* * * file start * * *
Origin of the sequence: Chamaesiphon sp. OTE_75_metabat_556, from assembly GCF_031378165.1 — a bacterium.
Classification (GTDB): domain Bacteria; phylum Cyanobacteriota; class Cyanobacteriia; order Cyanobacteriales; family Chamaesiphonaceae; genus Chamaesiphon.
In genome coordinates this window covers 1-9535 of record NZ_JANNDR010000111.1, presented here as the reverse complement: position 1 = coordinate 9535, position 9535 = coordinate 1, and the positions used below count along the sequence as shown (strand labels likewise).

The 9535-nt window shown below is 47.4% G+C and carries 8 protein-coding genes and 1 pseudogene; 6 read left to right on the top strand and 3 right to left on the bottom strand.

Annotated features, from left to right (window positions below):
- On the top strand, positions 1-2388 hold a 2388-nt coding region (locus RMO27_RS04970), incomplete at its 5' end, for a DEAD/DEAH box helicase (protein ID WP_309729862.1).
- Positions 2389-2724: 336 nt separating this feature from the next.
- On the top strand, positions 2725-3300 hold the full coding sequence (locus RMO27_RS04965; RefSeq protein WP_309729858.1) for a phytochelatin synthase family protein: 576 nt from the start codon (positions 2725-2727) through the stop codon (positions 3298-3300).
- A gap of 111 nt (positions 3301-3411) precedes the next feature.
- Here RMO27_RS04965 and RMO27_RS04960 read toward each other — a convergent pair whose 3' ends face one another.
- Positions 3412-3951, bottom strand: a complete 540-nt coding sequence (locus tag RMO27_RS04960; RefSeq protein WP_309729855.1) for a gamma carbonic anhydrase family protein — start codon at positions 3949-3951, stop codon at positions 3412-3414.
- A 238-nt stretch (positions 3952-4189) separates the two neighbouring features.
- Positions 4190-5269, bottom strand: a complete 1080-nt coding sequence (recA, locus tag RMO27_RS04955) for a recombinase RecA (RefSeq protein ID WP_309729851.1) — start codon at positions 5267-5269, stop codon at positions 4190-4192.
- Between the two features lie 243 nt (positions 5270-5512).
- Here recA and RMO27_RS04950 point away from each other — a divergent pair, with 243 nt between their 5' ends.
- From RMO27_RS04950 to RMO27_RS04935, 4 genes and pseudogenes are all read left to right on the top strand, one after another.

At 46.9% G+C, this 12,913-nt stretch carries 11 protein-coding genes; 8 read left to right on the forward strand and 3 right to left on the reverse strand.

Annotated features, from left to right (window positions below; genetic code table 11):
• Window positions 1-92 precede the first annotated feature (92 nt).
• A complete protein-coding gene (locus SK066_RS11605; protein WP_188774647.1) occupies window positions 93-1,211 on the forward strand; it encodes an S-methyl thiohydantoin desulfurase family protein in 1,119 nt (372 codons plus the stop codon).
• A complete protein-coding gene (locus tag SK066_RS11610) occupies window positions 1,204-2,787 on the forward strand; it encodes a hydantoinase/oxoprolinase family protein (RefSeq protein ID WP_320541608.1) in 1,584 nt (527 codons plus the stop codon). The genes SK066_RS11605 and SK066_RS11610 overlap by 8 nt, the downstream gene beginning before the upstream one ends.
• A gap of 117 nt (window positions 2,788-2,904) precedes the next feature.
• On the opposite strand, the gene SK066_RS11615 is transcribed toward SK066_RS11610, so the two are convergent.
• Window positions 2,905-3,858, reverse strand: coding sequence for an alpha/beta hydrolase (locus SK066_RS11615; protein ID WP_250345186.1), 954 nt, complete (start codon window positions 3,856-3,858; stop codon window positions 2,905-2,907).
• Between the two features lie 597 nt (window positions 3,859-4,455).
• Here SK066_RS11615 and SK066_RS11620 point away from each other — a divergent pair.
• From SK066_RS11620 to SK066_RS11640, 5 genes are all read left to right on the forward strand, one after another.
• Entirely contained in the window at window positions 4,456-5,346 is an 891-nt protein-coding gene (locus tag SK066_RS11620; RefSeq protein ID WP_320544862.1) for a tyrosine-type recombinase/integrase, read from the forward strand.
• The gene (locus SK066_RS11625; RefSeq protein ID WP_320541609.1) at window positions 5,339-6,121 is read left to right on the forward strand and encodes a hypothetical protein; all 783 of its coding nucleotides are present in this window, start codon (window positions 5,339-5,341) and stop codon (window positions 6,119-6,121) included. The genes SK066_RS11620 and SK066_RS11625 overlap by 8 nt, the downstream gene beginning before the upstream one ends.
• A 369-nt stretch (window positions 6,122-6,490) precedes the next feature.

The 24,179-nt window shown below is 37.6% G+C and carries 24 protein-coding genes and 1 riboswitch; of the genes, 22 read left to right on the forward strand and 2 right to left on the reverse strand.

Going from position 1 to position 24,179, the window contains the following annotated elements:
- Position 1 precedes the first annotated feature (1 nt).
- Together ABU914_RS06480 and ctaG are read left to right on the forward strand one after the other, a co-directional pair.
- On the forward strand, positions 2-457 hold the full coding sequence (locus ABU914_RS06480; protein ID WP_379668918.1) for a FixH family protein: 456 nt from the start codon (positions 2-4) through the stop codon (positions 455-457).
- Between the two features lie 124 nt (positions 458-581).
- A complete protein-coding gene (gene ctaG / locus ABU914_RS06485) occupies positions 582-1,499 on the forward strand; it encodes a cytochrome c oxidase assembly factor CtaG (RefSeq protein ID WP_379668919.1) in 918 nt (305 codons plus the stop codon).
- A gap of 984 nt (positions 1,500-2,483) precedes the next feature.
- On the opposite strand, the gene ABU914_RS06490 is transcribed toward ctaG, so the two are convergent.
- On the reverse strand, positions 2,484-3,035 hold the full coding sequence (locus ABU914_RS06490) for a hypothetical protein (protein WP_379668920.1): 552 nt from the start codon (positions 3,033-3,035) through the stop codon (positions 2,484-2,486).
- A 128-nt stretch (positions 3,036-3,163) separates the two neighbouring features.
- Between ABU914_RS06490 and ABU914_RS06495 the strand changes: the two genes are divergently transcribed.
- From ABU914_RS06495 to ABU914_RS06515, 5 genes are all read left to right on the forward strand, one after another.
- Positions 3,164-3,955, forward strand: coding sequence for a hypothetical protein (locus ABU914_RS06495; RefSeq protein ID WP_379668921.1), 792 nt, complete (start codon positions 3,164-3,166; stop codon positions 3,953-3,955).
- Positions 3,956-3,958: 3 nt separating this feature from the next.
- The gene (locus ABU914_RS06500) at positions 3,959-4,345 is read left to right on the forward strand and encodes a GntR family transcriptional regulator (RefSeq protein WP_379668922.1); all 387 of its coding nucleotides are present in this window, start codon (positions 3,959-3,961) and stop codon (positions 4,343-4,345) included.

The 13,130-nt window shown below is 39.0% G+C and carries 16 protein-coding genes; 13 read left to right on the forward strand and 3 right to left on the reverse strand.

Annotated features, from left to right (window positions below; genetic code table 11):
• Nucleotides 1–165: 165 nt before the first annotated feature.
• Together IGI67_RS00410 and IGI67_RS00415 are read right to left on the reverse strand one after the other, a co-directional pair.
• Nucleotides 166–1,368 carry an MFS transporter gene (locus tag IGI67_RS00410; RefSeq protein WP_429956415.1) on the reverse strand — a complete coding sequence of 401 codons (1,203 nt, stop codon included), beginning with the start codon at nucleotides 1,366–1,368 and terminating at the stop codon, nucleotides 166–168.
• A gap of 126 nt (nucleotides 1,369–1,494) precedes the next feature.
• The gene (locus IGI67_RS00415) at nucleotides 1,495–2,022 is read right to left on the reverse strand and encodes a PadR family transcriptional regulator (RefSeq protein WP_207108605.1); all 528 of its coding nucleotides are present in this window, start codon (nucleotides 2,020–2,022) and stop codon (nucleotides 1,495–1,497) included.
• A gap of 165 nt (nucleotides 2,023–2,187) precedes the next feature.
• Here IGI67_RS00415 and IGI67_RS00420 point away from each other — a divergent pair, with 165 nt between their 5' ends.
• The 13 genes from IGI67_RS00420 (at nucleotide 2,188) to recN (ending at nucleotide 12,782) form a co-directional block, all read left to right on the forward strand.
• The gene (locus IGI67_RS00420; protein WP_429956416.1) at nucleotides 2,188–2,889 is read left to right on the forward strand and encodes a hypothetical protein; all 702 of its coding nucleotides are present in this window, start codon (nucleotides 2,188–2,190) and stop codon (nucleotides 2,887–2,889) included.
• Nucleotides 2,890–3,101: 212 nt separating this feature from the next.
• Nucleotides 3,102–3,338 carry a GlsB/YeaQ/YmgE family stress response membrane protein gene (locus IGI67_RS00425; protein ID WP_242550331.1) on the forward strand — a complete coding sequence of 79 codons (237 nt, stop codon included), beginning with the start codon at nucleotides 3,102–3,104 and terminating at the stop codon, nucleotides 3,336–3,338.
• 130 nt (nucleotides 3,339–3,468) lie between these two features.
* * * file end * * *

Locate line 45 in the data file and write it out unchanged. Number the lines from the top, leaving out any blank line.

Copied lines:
- Positions 3,956-3,958: 3 nt separating this feature from the next.